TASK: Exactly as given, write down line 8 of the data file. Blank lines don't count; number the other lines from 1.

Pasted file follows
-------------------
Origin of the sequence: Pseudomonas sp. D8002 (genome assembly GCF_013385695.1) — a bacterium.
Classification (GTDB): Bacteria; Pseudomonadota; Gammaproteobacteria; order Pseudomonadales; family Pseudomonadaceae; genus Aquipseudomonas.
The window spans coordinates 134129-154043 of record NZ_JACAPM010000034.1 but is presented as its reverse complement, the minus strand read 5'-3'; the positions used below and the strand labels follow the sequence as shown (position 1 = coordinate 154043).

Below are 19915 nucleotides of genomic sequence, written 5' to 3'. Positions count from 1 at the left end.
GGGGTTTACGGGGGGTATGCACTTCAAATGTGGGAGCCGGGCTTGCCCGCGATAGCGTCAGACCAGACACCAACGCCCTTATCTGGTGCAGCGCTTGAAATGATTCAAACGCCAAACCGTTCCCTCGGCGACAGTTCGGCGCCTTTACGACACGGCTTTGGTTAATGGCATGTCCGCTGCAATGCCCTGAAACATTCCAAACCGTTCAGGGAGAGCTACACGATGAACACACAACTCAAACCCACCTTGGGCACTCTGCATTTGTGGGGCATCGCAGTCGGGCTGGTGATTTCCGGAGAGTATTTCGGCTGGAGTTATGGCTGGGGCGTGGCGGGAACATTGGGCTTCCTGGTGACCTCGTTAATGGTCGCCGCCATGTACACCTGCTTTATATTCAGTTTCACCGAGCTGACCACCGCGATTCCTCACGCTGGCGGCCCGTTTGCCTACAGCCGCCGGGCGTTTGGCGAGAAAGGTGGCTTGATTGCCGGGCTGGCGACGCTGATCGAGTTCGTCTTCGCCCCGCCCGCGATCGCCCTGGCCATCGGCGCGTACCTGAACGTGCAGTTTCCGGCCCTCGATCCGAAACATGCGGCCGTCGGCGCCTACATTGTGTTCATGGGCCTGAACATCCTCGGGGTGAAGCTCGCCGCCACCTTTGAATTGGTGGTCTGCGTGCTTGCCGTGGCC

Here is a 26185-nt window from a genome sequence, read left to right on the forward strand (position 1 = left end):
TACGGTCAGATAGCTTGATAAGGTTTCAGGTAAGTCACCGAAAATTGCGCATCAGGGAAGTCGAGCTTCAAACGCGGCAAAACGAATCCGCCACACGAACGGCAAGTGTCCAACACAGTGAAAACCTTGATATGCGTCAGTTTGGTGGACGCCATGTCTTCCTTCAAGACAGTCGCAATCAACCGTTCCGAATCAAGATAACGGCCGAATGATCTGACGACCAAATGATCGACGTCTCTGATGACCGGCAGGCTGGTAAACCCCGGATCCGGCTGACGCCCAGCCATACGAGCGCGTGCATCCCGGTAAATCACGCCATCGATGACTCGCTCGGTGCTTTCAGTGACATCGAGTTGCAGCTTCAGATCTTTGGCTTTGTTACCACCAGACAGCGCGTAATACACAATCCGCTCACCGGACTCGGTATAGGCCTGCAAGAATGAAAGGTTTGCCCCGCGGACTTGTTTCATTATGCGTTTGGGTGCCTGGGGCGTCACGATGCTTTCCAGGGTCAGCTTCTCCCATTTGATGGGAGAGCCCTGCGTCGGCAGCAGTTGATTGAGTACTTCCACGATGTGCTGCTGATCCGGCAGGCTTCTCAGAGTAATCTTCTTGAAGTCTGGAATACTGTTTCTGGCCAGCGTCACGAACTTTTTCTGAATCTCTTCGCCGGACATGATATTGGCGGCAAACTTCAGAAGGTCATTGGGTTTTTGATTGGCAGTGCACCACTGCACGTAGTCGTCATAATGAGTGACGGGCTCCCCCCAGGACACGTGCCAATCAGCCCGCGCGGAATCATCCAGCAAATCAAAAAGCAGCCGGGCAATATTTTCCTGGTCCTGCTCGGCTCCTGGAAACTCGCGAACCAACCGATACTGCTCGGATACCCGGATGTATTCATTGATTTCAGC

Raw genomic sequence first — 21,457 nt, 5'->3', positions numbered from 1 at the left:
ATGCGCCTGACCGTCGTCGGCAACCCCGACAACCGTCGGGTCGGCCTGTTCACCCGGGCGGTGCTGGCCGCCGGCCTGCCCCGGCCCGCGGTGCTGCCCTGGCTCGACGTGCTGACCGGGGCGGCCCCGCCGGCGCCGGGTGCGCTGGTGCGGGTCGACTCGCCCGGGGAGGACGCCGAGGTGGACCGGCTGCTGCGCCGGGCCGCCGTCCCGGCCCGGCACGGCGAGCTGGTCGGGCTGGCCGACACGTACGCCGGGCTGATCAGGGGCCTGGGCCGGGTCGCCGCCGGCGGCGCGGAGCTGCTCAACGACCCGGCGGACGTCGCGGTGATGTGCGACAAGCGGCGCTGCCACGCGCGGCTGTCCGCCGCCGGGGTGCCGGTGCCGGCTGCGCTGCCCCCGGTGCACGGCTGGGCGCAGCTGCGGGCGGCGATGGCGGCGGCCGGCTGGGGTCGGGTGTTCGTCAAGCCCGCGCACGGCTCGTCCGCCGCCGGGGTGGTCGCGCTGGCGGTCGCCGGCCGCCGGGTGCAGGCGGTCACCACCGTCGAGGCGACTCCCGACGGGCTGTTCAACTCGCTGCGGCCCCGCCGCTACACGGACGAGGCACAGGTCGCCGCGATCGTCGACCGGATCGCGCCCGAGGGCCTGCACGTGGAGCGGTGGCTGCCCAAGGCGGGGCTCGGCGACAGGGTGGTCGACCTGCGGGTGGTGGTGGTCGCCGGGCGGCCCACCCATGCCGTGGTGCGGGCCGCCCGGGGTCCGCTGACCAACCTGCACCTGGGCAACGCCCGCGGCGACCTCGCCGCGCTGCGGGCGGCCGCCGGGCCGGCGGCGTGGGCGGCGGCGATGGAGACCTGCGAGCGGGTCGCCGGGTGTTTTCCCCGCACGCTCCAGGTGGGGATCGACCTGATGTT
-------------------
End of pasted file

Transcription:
Raw genomic sequence first — 21,457 nt, 5'->3', positions numbered from 1 at the left: